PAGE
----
I have not read the novel and so won’t try to compare it to the movie. But regardless of how faithful it is to the book, Ready Player One was made really good. Even though a certain segment of the film gets a little too fairy tale-idealistic, most of the other elements out-weigh that flaw. The characters along with the actors portraying them are convincing and so is the setting of the Oasis. The characters are sympathetic although Sorrento comes across as a bit too typical of a corporate villain as much as you love to hate him. The Oasis is convincing as the setting of a VR game in that many characters within it are pre-created and so come from existing franchises while others are created by the players and game developers. For example, while we are caught by surprise when we see characters in the background such as Tim Burton’s black-costumed Batman, the characters of Ready Player One create their own avatars such as Wade’s Parzival.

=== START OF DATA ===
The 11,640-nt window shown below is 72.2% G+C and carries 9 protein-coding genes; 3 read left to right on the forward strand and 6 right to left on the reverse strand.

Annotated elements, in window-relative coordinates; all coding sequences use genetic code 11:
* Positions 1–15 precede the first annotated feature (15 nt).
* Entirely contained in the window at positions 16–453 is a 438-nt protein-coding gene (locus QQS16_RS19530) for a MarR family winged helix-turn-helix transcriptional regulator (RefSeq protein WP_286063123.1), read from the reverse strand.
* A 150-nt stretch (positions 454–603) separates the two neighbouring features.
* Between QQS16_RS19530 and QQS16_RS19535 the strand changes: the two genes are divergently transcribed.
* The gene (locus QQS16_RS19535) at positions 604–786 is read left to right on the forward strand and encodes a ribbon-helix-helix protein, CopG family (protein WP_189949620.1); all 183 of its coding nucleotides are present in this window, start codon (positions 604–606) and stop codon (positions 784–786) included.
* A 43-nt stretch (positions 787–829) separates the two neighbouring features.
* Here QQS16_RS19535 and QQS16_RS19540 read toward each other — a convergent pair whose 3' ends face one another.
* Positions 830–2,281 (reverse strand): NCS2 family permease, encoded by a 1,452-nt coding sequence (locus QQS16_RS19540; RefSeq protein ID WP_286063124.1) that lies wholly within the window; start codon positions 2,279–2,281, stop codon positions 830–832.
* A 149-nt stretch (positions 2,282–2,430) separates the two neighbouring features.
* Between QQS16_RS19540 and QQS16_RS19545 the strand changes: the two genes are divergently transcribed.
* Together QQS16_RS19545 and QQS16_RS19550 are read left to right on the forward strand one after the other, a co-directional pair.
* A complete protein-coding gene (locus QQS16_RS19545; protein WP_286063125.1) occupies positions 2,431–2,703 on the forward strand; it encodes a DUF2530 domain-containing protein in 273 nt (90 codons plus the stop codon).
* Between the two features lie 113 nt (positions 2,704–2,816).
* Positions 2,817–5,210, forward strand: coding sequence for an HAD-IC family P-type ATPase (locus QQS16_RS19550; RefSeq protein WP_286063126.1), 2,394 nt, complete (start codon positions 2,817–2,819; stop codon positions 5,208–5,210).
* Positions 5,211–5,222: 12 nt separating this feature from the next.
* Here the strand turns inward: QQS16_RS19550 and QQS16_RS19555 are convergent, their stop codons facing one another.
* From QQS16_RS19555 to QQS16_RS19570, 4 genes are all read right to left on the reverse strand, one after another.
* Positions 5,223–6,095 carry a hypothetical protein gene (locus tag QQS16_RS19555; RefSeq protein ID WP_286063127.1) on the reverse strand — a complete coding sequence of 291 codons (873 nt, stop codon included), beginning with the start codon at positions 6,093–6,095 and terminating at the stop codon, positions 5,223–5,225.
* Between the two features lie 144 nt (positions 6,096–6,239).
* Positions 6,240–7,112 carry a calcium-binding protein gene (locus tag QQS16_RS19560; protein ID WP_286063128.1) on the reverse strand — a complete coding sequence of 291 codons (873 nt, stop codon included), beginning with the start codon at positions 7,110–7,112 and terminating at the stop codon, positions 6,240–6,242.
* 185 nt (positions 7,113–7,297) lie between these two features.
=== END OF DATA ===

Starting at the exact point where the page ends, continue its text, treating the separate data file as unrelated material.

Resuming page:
The movie’s themes are conveyed good without preaching them into the audience’s faces. Some of these themes are reality versus fantasy (more specifically reality versus virtual reality), pop cultural nostalgia and humanitarianism versus profit. The producers of the movie capitalise on today’s ‘80s nostalgia through Wade’s character who is into the era yet the nostalgia in the Oasis is ecumenical: other eras are also represented such as a ‘70s disco dance scene between Wade (as Parzival) and his fellow gamer Art3mis (pronounced ‘Artemis’, played by Olivia Cooke), and the ‘60s campy Batman television show’s Batmobile is seen charging by in an auto race segment.